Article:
d. SSW dynamics
The SSWs identified by the two definitions may exhibit different dynamical evolution. For example, linear wave dynamics suggest that vertical propagation of planetary-scale waves, which drive SSW, can be restricted if the zonal wind in the stratosphere becomes easterly. However, this may not be the case in the tendency-based SSW events because easterly wind reversal is not guaranteed and minor warming events (in terms of the WMO definition) are included. To address this issue, we investigate the evolution of wave activity over the course of SSW events characterized by both definitions. Figure 8 presents composites of the temporal evolution of zonal-mean eddy heat flux at 100 hPa integrated over 45°–75°N. The heat flux increases before the onset of an SSW and then rapidly decreases afterward. Although the evolution of wave activity is qualitatively similar in the two definitions, the tendency definition shows a somewhat slower decay, as shown by the black lines in Fig. 8. In this respect, the tendency-based SSW events are less “sudden.” Furthermore, a small amount of planetary-scale waves still propagates into the stratosphere even after the event onset because not all events accompany a wind reversal.
The wind-reversal SSWs are associated with slightly stronger and more concentrated wave forcing than that of the tendency-based SSWs. However, the time-integrated wave activity over 30 days before the onset of SSW is comparable in the two definitions, indicating similar net wave driving. Figure 8 also shows that the wave activity in the high-top models is somewhat stronger than that in the low-top models from lag −20 to 0 days. Consistent with this result, the intensity of SSWs (in terms of zonal wind deceleration) is somewhat stronger in the high-top models than that in the low-top models (not shown). This result suggests that improved vertical resolution and a higher model top is helpful in simulating more realistic SSWs.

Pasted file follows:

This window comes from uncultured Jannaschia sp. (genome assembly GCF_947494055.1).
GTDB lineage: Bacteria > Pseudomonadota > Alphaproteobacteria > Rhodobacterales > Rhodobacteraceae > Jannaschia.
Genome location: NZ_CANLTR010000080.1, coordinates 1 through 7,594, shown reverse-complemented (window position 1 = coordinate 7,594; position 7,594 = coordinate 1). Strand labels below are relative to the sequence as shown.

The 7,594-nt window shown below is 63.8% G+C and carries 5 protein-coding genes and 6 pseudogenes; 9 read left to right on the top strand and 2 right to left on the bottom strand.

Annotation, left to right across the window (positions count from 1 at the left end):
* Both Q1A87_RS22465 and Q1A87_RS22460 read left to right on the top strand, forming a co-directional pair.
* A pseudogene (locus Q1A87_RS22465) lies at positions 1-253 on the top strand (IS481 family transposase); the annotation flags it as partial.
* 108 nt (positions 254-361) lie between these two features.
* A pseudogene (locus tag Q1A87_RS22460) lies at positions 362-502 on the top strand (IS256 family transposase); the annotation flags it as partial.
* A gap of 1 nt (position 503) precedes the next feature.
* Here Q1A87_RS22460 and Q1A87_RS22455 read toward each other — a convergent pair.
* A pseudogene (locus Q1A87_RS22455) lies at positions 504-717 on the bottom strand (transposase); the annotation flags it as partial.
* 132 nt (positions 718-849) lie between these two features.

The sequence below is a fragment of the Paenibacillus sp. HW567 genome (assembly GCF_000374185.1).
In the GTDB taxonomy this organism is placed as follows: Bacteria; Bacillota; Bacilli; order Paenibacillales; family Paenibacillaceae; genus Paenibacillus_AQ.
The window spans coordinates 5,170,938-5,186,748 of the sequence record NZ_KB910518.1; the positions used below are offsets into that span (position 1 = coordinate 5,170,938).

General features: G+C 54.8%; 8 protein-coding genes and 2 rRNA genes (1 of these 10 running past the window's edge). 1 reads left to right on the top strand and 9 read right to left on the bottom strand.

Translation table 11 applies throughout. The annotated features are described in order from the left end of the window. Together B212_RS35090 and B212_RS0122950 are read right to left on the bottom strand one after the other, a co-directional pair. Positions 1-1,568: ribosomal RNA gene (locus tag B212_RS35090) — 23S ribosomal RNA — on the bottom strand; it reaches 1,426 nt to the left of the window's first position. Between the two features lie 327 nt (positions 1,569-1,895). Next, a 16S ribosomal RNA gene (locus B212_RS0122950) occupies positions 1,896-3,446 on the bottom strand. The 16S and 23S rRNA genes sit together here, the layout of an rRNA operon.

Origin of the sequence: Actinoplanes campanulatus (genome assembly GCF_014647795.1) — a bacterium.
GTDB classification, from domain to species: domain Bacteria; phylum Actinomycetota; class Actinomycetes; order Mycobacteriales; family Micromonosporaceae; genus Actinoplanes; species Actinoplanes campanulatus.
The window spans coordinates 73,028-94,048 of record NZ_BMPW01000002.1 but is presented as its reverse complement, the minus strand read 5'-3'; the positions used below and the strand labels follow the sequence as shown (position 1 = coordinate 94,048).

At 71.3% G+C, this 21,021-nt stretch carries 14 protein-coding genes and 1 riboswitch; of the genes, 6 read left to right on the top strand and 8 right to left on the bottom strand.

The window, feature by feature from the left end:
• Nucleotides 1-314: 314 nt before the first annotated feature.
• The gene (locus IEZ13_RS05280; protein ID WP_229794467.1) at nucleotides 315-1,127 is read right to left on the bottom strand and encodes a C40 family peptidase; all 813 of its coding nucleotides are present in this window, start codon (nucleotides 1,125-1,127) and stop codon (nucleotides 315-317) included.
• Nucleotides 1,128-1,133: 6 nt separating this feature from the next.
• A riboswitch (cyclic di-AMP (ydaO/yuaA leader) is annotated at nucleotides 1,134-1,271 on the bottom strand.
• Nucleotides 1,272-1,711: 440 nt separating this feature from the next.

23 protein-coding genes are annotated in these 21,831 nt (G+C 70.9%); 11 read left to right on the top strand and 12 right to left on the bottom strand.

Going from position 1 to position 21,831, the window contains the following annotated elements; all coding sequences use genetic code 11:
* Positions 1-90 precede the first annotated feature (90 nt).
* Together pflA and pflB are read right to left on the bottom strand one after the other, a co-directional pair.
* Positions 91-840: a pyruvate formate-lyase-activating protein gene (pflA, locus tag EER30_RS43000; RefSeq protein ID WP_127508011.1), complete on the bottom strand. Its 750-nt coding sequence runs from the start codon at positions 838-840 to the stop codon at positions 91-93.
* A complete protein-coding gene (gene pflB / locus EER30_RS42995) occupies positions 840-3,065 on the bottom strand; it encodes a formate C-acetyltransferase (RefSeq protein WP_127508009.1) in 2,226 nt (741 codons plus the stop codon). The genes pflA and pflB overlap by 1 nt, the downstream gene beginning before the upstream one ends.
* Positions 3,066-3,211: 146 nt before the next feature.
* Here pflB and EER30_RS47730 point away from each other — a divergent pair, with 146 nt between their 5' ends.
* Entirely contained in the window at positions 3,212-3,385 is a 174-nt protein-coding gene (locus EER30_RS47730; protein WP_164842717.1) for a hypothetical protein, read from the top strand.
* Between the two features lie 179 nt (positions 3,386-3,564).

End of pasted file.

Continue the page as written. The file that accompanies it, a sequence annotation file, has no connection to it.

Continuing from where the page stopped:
As discussed previously, SSWs have received much attention in recent decades because of their influence on the tropospheric circulation and surface climate (Baldwin and Dunkerton 2001). By comparing a subset of CMIP5 models, Charlton-Perez et al. (2013) reported that high-top models tend to have more persistent anomalies than low-top models in the troposphere. In Fig. 9, a similar comparison is made in terms of NAM-index anomalies for the two SSW definitions. For ERA-40, the tendency-based SSWs exhibit a stronger phase change than the wind-reversal SSWs in NAM anomalies in both the lower stratosphere and the troposphere (Figs. 9a,b), but an overall weaker (less negative) tropospheric NAM response follows the event. Such a difference is also evident in the analysis of individual models. This result implies that the wind-reversal SSWs are somewhat deeper than the tendency-based SSWs. The exact reason is not clear. However, it is consistent with stronger and more abrupt wave flux changes in the wind-reversal events (Fig. 8).
A rather weak tropospheric response to tendency based SSWs may result from the inclusion of minor warmings (in terms of the WMO definition) and the spread of onset dates. In the tendency definition, zonal-wind tendency is computed with a 30-day time window and the onset date is simply set to be the central date. This central day is not necessarily the day of maximum vortex deceleration. This mismatch could cause weaker SSWs and weaker downward coupling. However, the resulting downward coupling is still within an uncertainty range of various SSW definitions as shown in Fig. 6 of Palmeiro et al. (2015).
It is important to note in Fig. 9 that SSW-induced NAM-index anomalies in the lower stratosphere tend to persist longer in the high-top models than in the low-top models. For example, with the wind-reversal definition, 100-hPa anomalies exceeding (more negative than) −1 extend about 40 days in high-top models but only 30 days in low-top models. For the tendency-based definition, an anomaly exceeding −0.5 persists for about 40 days in the high-top models, as compared to 35 days in the low-top models. Similarly, the tropospheric anomalies are stronger and persist slightly longer in the high-top models than in the low-top models with both definitions. This result suggests that the time scale of SSWs and their downward coupling are potentially sensitive to the model top.
e. Sensitivity test